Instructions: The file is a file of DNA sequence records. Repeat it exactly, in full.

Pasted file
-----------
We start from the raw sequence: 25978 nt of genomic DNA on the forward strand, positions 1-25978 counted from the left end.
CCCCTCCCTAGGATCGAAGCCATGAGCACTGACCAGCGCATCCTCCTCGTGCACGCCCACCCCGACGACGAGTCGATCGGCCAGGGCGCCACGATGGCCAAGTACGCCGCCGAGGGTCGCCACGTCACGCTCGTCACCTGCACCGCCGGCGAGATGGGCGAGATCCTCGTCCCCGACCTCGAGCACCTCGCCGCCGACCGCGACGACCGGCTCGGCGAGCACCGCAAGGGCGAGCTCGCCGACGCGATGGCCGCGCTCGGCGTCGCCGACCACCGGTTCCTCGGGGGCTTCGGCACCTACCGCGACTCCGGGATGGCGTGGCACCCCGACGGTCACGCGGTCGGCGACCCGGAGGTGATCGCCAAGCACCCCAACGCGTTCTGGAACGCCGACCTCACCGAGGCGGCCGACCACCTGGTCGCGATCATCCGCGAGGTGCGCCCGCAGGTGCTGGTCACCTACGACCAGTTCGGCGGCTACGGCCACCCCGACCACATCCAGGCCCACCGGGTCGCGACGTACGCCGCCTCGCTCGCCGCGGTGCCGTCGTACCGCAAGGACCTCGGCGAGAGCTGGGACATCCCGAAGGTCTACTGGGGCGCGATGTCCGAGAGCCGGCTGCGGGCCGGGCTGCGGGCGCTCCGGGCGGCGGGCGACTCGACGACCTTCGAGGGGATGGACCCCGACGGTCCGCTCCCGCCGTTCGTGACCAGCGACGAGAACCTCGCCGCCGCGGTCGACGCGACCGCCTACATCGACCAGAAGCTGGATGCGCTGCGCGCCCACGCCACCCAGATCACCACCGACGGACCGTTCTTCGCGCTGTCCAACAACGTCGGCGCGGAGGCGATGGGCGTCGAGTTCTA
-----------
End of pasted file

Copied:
We start from the raw sequence: 25978 nt of genomic DNA on the forward strand, positions 1-25978 counted from the left end.
CCCCTCCCTAGGATCGAAGCCATGAGCACTGACCAGCGCATCCTCCTCGTGCACGCCCACCCCGACGACGAGTCGATCGGCCAGGGCGCCACGATGGCCAAGTACGCCGCCGAGGGTCGCCACGTCACGCTCGTCACCTGCACCGCCGGCGAGATGGGCGAGATCCTCGTCCCCGACCTCGAGCACCTCGCCGCCGACCGCGACGACCGGCTCGGCGAGCACCGCAAGGGCGAGCTCGCCGACGCGATGGCCGCGCTCGGCGTCGCCGACCACCGGTTCCTCGGGGGCTTCGGCACCTACCGCGACTCCGGGATGGCGTGGCACCCCGACGGTCACGCGGTCGGCGACCCGGAGGTGATCGCCAAGCACCCCAACGCGTTCTGGAACGCCGACCTCACCGAGGCGGCCGACCACCTGGTCGCGATCATCCGCGAGGTGCGCCCGCAGGTGCTGGTCACCTACGACCAGTTCGGCGGCTACGGCCACCCCGACCACATCCAGGCCCACCGGGTCGCGACGTACGCCGCCTCGCTCGCCGCGGTGCCGTCGTACCGCAAGGACCTCGGCGAGAGCTGGGACATCCCGAAGGTCTACTGGGGCGCGATGTCCGAGAGCCGGCTGCGGGCCGGGCTGCGGGCGCTCCGGGCGGCGGGCGACTCGACGACCTTCGAGGGGATGGACCCCGACGGTCCGCTCCCGCCGTTCGTGACCAGCGACGAGAACCTCGCCGCCGCGGTCGACGCGACCGCCTACATCGACCAGAAGCTGGATGCGCTGCGCGCCCACGCCACCCAGATCACCACCGACGGACCGTTCTTCGCGCTGTCCAACAACGTCGGCGCGGAGGCGATGGGCGTCGAGTTCTA